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Cotoneaster conspicuus C., Marquand Tibetan Cotoneaster Wangford Churchyard, TM4679, 2010, Graham Peck, conf. J. Fryer. 1st Suffolk record. Two more Cotoneasters to add to the Suffolk list. They are all capable of spreading through bird-sown seed though the record of C. conspicuus in the churchyard is probably a planted specimen. Carex binervis Sm., Green-ribbed Sedge Ashby Warren, TG4800, 07/06/2011, Chris Romer, Nick Blacker and Arthur Copping Carex canescens L., White Sedge (=C. curta Gooden) Ashby Warren, TG4800, 07/06/2011, Chris Romer, Nick Blacker and Arthur Copping. There are a number of species adapted to wet, acidic conditions found at Ashby Warren including these two rare sedges which are both quite frequent in north-west Britain. Eleocharis uniglumis (Link) Schult., Slender Spike-rush Carlton Marshes SWT Reserve, TM5091, 18/06/2010, Chris Romer. Determined by Arthur Copping. A scarce species of damp, often brackish, sites. Not recorded at Carlton before. Eriophorum vaginatum L., Hare’s-tail Cottongrass Waveney Forest, TG4500, 16/06/2010, Nick Blacker and Richard Fisk. 1st Suffolk Record, Specimens at SBRC. An interesting, native addition to the Suffolk Flora. This species is frequent in north-west Britain, but very scarce in E. Anglia with only one or two sites in North Norfolk. It is possible that the Cottongrass was introduced with conifers brought from Scotland but it seems more likely that this is a native site. Allium neapolitanum Cirillo, Neapolitan Garlic Felixstowe, cliff below Bartlett Hospital, TM3134, 13/05/2010 Barbara Mathews. Dozens at road level. Kessingland, Church Road, TM5284, 22/08/2010, Colin Jacobs. Pavement Crack. A rare garden escape that seems to be able to spread by seed rather than just from dumped bulbs. Allium subhirsutum L., Hairy Garlic Felixstowe, The Grove, TM3035, 27/05/2011, Barbara Mathews. A second Suffolk record for this rare garden escape. It can be easily recognised by the hairy margins on the leaves. Fritillaria persica L., a Turkish species of Fritillary Barnhamcross Common, TL8681, 01/04/2010, Stephen Clarkson. Five plants, well naturalised. Presumably garden throw-outs.

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Pseudomuscari azureum (Fenzl.) Garbari & Greuter (=Muscari azureum, Bellevalia azurea), a spring bulb Wangford, TM4679, March 2011, Colin Jacobs. Naturalised. First Suffolk record for this little-known spring bulb which looks like a cross between a Grape Hyacinth and a Bluebell (see Plate 19). Cephalanthera damasonium (Mill.) Druce, White Helleborine Near Hadleigh, TM04, 11/05/2011, Adam Gretton, conf. Martin Sanford. 1st confirmed Suffolk record. A really exciting find which suggests that old records from Mendlesham (c. 1910) and Shrubland Park, Coddenham (1970s) might have been correct. A single plant growing near a young Beech, which probably has some mycorrhizal connection. The nearest population is c. 35 miles ‘upwind’ near Addenbrookes Hospital in Cambs. The drought conditions in May caused the flowers to go over very quickly, but the species is well adapted to dry, chalky soils and should be able to survive here. See Plate 20. Himantoglossum hircinum (L.) Spreng., Lizard Orchid Badwell Ash, TL97, 12/07/2011 Richard Belson, confirmed Martin Sanford from photos. A single plant on an uncultivated field margin. The ability of orchids to colonise new sites by wind-blown seed means that, if soil conditions are right, they can turn up almost anywhere. This is a pleasing return to Suffolk for this species which had died out at its Lakenheath site in the 1990s after a long run of about 40 years. See Plate 21. Alopecurus aequalis Sobol., Orange Foxtail Polstead, TL9839, 22/06/2010, Juliet Hawkins, abundant by a pond. Found at the same site by John Digby in 1987, it is pleasing to see it is surviving here (see Plate 22). Poa infirma Kunth., Early Meadow-grass Bungay, Clay’s car park, Outney Rd, TM3389, 11/05/2011, Arthur Copping. Another inland site for this tiny grass. References Clement, E. J. & Foster, M. C. (1994). Alien plants of the British Isles. Botanical Society of the British Isles, London. Sanford, M. N. & Fisk, R. J. (2010). A Flora of Suffolk. D. K. & M. N. Sanford, Ipswich. Stace, C. A. (2010). New Flora of the British Isles 3rd Edition. Cambridge University Press, Cambridge. Martin Sanford S.B.R.C. Ipswich Museum High Street Suffolk IP1 3QH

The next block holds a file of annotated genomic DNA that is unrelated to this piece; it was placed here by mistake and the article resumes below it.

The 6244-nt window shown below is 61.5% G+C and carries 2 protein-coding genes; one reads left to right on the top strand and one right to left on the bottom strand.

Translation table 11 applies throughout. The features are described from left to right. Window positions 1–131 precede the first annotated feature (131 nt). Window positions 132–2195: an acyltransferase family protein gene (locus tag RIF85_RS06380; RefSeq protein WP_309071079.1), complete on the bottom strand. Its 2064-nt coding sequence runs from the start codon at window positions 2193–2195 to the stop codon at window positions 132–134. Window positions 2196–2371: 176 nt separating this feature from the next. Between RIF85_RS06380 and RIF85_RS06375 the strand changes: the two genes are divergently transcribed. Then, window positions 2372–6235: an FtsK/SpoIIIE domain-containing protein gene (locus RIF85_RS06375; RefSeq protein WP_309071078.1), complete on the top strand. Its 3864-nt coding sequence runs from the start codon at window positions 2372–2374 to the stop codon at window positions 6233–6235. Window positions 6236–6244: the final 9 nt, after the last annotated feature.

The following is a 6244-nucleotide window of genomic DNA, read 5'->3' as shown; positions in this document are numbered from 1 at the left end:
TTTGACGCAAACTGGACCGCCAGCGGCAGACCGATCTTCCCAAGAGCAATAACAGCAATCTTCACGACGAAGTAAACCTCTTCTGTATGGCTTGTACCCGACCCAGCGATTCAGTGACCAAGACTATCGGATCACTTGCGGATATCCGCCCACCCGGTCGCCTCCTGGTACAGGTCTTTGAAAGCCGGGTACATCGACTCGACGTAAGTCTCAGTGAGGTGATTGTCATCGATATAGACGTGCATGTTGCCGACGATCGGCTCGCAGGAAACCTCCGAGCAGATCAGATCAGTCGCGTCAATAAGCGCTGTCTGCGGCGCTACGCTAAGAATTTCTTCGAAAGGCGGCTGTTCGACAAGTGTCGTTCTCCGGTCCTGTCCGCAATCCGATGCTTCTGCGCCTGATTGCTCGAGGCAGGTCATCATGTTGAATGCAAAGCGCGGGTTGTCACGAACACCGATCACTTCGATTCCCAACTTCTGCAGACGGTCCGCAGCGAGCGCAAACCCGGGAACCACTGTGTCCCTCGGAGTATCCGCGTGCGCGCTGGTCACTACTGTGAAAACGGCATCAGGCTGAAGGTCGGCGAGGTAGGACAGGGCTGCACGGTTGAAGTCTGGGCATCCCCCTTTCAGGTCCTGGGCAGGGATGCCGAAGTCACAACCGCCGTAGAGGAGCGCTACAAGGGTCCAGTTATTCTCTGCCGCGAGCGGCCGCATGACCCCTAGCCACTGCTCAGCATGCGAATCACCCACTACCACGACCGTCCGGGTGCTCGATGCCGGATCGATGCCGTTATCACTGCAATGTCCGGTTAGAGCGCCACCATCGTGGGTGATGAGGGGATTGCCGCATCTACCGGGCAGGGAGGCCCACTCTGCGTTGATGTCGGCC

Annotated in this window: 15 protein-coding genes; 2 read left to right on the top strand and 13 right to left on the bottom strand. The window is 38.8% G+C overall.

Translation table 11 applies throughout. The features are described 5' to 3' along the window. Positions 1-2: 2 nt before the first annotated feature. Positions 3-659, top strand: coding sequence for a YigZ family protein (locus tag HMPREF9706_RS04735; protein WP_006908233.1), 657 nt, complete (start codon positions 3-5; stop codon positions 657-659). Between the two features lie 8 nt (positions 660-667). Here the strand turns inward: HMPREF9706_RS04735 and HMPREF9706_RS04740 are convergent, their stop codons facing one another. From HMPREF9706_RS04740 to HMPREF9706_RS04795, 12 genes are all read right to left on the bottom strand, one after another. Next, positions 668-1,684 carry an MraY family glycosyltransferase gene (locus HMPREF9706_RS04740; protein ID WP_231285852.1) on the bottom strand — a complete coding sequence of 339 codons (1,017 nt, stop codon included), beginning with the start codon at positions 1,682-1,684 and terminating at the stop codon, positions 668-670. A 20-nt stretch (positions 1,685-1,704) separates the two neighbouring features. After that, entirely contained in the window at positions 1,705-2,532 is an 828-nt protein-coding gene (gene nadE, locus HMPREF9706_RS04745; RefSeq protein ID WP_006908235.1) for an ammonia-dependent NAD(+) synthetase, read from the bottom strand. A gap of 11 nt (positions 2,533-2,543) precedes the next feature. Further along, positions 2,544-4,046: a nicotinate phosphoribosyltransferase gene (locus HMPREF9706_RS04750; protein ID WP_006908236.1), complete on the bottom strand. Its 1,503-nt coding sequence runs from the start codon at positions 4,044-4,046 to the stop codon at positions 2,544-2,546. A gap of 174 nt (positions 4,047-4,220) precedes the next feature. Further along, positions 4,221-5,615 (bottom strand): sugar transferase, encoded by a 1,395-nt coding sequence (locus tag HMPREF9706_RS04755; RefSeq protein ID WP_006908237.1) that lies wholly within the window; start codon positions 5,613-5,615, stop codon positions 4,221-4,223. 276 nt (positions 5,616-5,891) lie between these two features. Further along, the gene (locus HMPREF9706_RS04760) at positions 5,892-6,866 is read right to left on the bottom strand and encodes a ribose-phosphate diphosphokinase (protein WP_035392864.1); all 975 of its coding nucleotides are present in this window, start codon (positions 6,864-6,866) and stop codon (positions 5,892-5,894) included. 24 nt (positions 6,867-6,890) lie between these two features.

Trans. Suffolk Nat. Soc. 47 (2012)


C. Jacobs

A. Gretton

M. Sanford

P. Payne Plate 17: Heracleum sphondlylium L. subsp. angustifolium, a narrow-leaved Plate 18: Symphytum caucasicum M. form of Hogweed, found at Bradfield Bieb., Caucasian Comfrey in Hitcham Churchyard (p. 94). in 2007 by Barry Ruggles (p. 93).

Plate 19: Pseudomuscari azureum, a Spring bulb found naturalised at Wangford in 2011 (p. 97).

Plate 20: White Helleborine Cephalanthera damasonium found near Hadleigh in 2011(p. 97).


J. Hawkins

R. Belson Plate 21: Lizard Orchid Himantoglossum hircinum found at Badwell Ash in 2011 (p. 97).

Plate 22: Orange Foxtail Alopecurus aequalis found by a pond at Polstead in 2010 (p. 97).

SOME RECENT SUFFOLK PLANT RECORDS  

Martin Sanford